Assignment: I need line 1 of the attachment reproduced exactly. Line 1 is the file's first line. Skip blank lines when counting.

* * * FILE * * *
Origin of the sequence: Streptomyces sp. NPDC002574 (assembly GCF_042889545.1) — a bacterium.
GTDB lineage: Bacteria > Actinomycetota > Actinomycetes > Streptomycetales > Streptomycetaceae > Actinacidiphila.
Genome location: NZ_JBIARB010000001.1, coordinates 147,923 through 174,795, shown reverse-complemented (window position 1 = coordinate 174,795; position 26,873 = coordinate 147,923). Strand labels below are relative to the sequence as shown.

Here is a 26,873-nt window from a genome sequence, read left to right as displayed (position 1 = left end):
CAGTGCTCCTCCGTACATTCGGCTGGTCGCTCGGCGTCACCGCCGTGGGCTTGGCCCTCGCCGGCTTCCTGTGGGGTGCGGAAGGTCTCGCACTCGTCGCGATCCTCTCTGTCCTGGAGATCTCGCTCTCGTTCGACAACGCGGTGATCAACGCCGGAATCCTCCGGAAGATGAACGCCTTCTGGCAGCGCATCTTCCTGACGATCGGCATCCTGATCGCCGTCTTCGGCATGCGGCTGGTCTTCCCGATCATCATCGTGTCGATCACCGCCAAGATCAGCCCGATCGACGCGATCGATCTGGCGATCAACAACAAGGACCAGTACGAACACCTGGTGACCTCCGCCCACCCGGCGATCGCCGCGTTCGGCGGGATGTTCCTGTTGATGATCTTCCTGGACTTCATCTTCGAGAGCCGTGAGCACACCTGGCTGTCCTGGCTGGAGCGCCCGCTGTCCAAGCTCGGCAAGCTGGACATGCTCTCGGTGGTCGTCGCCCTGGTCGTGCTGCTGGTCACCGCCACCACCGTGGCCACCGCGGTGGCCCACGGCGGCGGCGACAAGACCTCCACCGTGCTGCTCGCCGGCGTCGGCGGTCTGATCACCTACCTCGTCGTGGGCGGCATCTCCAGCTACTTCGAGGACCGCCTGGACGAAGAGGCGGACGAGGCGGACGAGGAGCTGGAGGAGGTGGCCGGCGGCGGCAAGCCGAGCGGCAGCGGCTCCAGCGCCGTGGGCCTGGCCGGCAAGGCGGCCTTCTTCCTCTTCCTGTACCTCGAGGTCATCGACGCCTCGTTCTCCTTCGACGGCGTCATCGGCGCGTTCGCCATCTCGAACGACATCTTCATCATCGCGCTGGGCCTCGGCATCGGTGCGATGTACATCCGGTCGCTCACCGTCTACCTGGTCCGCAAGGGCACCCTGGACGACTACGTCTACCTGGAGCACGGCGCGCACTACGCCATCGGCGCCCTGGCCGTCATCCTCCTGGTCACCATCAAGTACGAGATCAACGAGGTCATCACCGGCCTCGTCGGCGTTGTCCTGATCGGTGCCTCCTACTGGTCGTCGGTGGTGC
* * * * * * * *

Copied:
Origin of the sequence: Streptomyces sp. NPDC002574 (assembly GCF_042889545.1) — a bacterium.